If I'm not mistaken this was one of the first Scottish malts to make a feature of finishing their whisky in wine casks; specifically, port in this instance. I'm generally not the biggest fan of finished whiskys but this comes with a bit of pedigree and it's possibly the first exclusively port finished whisky I've had. Ten years in ex-bourbon casks and then two years in port pipes to be precise, so, in fairness, a decent enough amount of time to let the port wood work its magic. It's also decently priced, available and presented in a 'modern' way. Nice!
Review is from a neat pour from a 3/4 full bottle, sat 15 mins or so and been open just over a month.
Nose - Fresh, creamy and just lovely. And it was very enticing from the get go. Blackberries, strawberries - think a bowl of red/purple summer berries with some fresh mint leaves and cream and your not far off. Vanilla, a hint of rum, and a slight gingery prickle that lets you know it really is a whisky. There's some soft oak (a touch of musty warehouse perhaps?) and cinnamon bark spice that mingles with a slightly bitter lemon malt base. Surprisingly balanced.
Taste - Sweet, fruity arrival but it develops pleasingly into more of the spices and oak notes that help to tone down the sweetness. Alcoholic Vimto (which is a berry cordial in the UK). Becomes more sour towards the finish. Balanced, again. Nice creamy mouthfeel too.
Finish - Short to medium. I wouldn't describe it as cloying at all but you are left with a sweetness that really clings on alongside some some mild tannins.
With a few drops of water the richness of the mouthfeel quickly fades and becomes weaker on the finish. More of the bitter lemon and malty notes come out on the nose. Lighter and fruitier on the taste. I think I may like the taste better neat but the rest as is.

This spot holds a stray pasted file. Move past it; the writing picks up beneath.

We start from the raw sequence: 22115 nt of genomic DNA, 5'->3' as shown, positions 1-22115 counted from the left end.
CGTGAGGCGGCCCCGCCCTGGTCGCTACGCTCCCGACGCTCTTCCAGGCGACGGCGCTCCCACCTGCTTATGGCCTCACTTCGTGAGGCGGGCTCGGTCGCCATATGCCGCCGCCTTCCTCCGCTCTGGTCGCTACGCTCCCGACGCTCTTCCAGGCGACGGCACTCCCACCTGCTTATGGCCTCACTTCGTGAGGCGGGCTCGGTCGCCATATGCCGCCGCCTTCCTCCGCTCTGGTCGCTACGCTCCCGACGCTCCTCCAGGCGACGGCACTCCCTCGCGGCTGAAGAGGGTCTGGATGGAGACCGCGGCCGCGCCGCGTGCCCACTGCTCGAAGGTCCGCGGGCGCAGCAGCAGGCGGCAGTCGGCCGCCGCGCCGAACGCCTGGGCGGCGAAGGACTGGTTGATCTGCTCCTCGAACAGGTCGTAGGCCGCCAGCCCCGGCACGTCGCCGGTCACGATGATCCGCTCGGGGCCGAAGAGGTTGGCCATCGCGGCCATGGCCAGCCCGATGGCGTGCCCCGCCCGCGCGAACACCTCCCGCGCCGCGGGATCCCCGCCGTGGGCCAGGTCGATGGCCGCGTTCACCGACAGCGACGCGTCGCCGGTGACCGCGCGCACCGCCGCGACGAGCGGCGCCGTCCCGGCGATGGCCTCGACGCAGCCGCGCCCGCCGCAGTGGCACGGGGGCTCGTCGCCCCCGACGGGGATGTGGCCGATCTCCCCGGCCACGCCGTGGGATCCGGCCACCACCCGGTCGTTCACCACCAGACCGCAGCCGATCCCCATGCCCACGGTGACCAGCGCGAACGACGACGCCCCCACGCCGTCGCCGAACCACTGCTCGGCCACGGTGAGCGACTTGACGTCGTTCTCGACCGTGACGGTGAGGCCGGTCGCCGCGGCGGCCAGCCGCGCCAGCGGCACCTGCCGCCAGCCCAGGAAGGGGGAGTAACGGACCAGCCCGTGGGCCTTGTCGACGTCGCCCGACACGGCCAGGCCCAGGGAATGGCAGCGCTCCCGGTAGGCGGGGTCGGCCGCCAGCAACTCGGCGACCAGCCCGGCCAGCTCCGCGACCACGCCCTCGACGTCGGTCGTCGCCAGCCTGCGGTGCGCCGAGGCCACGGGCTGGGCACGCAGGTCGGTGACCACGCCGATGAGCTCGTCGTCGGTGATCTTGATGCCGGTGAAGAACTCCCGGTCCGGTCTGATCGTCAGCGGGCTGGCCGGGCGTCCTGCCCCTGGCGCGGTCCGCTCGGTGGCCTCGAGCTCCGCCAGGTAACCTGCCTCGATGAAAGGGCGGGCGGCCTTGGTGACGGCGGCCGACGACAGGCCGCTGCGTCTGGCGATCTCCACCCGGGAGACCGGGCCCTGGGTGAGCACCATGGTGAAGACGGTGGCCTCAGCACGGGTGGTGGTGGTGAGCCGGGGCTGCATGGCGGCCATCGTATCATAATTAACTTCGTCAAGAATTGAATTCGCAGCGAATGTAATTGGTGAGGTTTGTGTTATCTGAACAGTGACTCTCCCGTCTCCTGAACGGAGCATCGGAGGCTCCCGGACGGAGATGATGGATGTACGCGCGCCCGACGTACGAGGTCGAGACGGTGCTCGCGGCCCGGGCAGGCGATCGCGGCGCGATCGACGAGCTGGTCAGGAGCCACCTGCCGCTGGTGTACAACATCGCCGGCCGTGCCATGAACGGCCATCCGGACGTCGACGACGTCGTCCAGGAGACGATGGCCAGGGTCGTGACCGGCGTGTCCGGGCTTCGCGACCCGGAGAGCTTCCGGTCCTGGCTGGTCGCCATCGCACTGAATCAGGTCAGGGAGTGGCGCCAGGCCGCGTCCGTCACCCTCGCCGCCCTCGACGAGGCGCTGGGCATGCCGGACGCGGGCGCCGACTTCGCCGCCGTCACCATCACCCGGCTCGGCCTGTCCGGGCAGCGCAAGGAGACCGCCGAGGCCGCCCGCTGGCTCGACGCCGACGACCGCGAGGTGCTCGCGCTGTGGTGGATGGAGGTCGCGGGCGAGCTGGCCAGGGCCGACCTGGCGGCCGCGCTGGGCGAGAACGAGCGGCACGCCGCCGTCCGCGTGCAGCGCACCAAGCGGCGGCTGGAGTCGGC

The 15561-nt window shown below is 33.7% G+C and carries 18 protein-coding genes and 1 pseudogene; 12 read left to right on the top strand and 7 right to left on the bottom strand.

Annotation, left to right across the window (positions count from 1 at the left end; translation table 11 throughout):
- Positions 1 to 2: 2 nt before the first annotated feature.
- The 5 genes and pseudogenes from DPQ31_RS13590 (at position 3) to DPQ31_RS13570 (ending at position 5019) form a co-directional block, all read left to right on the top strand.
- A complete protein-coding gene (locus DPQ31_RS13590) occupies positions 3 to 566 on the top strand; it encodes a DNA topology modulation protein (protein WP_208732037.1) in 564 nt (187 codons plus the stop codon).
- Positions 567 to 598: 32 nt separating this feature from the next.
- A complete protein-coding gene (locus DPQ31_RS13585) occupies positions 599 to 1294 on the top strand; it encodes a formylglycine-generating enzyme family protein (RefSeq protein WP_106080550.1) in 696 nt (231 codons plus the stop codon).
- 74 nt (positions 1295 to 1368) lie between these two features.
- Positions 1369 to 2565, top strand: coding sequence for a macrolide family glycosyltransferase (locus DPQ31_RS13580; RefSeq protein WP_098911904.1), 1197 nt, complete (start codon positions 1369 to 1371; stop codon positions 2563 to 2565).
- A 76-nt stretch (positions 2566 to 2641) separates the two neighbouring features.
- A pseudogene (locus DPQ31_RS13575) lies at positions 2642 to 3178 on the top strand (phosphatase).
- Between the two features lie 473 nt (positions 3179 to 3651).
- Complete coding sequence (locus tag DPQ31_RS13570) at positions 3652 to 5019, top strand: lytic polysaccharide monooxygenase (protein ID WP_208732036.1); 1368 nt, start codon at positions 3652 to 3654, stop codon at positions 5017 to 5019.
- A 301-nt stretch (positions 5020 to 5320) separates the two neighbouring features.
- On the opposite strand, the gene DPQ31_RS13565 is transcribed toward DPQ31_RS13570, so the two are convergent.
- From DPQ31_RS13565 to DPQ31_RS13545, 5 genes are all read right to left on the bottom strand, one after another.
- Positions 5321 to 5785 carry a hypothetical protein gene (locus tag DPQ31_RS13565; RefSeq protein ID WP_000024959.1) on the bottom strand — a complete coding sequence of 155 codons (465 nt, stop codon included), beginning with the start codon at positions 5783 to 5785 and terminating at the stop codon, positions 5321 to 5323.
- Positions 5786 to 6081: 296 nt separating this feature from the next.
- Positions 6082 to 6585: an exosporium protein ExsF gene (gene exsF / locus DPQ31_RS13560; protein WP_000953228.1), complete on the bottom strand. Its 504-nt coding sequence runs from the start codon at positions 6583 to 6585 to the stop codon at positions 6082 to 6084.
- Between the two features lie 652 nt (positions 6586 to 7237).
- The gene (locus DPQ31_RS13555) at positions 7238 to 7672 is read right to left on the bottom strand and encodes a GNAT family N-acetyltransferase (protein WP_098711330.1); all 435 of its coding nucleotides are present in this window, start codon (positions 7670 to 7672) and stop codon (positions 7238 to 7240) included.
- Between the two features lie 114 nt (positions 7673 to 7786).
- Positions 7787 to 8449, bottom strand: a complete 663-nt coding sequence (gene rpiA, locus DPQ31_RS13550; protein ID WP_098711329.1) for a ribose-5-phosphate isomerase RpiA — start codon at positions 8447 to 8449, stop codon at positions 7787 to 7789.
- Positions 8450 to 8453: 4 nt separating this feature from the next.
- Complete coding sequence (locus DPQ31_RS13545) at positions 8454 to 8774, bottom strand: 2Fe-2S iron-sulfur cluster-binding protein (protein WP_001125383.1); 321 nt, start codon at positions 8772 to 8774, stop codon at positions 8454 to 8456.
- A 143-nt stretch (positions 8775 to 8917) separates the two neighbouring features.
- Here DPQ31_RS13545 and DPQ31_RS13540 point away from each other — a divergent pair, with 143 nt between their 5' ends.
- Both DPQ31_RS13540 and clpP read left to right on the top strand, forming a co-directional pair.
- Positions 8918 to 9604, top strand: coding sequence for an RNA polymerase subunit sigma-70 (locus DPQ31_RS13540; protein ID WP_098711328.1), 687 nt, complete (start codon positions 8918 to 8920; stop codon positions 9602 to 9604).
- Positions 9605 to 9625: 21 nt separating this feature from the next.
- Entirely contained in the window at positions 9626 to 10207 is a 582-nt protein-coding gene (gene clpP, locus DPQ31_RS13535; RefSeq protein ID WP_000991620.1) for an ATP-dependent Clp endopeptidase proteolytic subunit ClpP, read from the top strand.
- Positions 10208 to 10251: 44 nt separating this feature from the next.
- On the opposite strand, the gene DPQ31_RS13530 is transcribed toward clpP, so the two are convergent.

I have to add that I love the colour of this, it has a definite pink tinge which is quite pretty and unusual. I expect this will keep changing as more air gets to it as it has already started to mellow out nicely and take on more of the malt base into the fresh port notes. What pleases me most is its ability to be full on with the fruity notes without ever being too much or taking on a syrupy quality. In short, a great step up from the Ten and one I'd be happy to recommend, especially as an aperitif or after dinner whisky. Also goes beautifully with Porter ale.
@Victor - Well, I do think you'd like this bottle! As I hint at in the review, it's both gained something and lost something already with air time. The first few pours were a little crisper and had more overt port notes - it was still delicious. It is definitely developing with air though and I suspect, if it continues in this vein, that the port and barley notes will continue to mingle nicely.
Quinta Ruban is one of the little unsung heroes of the modern whisky landscape. And a steal at $38!